Illustrator Stevie Mahardhika is best known for his work for Scholastic NZ, including Row, Kiwi, Row Your Boat and the new picture book Five Little Ducks Went Off to School. Here, he tells us about his typical day and how he approaches a new picture book project.
I usually start my day with a warm shower and then have a smoothie for breakfast. These are the most important parts of my morning, as without them I wouldn’t be able to get my head working for the rest of the day. Since I’m not a coffee person, simply brewing some good green tea or Earl Grey is enough.
Then I go to work. While previously I lived in the CBD, with only five minutes’ travel time to work by foot to the Watermark Creative studio, recently my wife and I moved to the suburbs. For now, I’m working on setting up my own studio at home. I try to maintain a 9-to-5 working schedule as well as accommodating the needs of different clients, whether it’s an agency, publisher or self-publisher; sometimes I’ll work up to 7pm when it’s an Australian client.
I find it’s best for me to work for few hours just on one thing to keep the momentum going, rather than trying to do too many things at once. Wrapping myself in my headphones helps me focus on my work, just like horse blinders. Some nice instrumental lo-fi jazzy music is always a good choice when I need to wear my thinking cap. While crafting, sometimes it can be good to listen to an audiobook or podcast. But the perfect music for doing personal projects at night is simply the sound of rain.
When working on a book the process usually goes through these stages: character development; storyboards/thumbnails; roughs; and final art.
First, I familiarise myself with the brief given from publisher. I read through the whole text to get a good understanding of what is it about and learn about the characters in the book. For Five Little Ducks, which is a sing-along book written by Peter Millet, there are not many specific directions for the characters other than that they need to be NZ blue ducks/whio. I started out with choosing different words to show different personalities of these ducklings (e.g. sweet/shy, bookish, chubby/dreamy, etc). A bit like the seven dwarves from Disney’s Snow White, I guess.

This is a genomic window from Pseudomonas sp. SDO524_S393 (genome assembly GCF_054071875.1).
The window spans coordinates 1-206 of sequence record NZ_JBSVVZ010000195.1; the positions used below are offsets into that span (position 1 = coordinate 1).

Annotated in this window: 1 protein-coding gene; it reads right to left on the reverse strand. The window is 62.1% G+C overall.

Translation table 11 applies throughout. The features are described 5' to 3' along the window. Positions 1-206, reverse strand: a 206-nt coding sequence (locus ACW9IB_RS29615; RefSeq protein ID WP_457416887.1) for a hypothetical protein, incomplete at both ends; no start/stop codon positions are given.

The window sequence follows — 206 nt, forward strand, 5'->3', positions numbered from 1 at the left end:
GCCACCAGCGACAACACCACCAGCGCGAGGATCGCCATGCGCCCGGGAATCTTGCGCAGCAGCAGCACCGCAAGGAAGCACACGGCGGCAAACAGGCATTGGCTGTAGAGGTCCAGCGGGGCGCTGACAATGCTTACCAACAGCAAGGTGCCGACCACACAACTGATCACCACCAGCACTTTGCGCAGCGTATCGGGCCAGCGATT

Then I started drawing them up on paper using a ballpoint to roughly explore some of their shapes and the gist of the characters. Afterwards, I scanned the drawings and developed them further digitally, which is also how I worked for the rest of the process. This stage is my one of my favourite parts as I get to see these characters start to come to life.
Once the characters have been fleshed out and finalised (and approved by the publisher) I can move onto storyboarding. For me, this is the stage that takes a lot of thinking, because I’ve got to plan and figure out a lot of things at the same time, like the composition, layout, continuation between pages and so on. This is also the first stage where we can start seeing different characters living in their story and how they interact with each other. As long the drawings clearly tell the story, details are not the most important thing at this stage.
Rough stage is where I develop the scenes further into larger and more detailed drawings. This is when I flesh-out the characters, get their expressions right and add more details on the backgrounds. Also, sometimes some additional fun ideas can come up while doing the roughs. For example, in Five Little Ducks, I felt that it would be nice to have a secondary character that readers can spot on every page. This is where the turtle came in, to add another level of interaction and humour.
And finally, the final art stage is where I work by adding the colour and craft to make the finished drawings. This stage can be quite time-consuming, because of the amount of characters and number of pages that need to be done. Rather than working page-by-page, I’ve found it less overwhelming and easier for my flow to work on all of the characters first, and the background afterwards. When I was working on Five Little Ducks, for marketing purposes I had to supply the cover and couple of finished spreads early on. Having a few finished pages done first can also help both me and the publisher as to get the overall feel of the book.
Then it’s off to the publisher, and if I’m lucky there won’t be any revisions needed.
On an ideal day I will also try spending around two hours in the evening, usually after dinner, to do a quick drawing that I can upload to my Instagram account. Whether it’s an art challenge piece or a personal drawing, the idea is just to draw something quick and simple that is not related to work and deadlines.
Sometimes these could be developed further for a personal project, like the ‘Foodie Critters’ series that I worked on a while back, and want to revisit. It was a fun exercise for me to write short descriptions of these characters. Especially since I would love to write and illustrate my own picture book in the future.
Born in Indonesia, Stevie moved to New Zealand to study graphic design and has lived here ever since. He relishes the opportunity to draw children’s books with lots of animal characters whenever he can. He also likes to draw dogs, as he wants to adopt one (or two) in the future.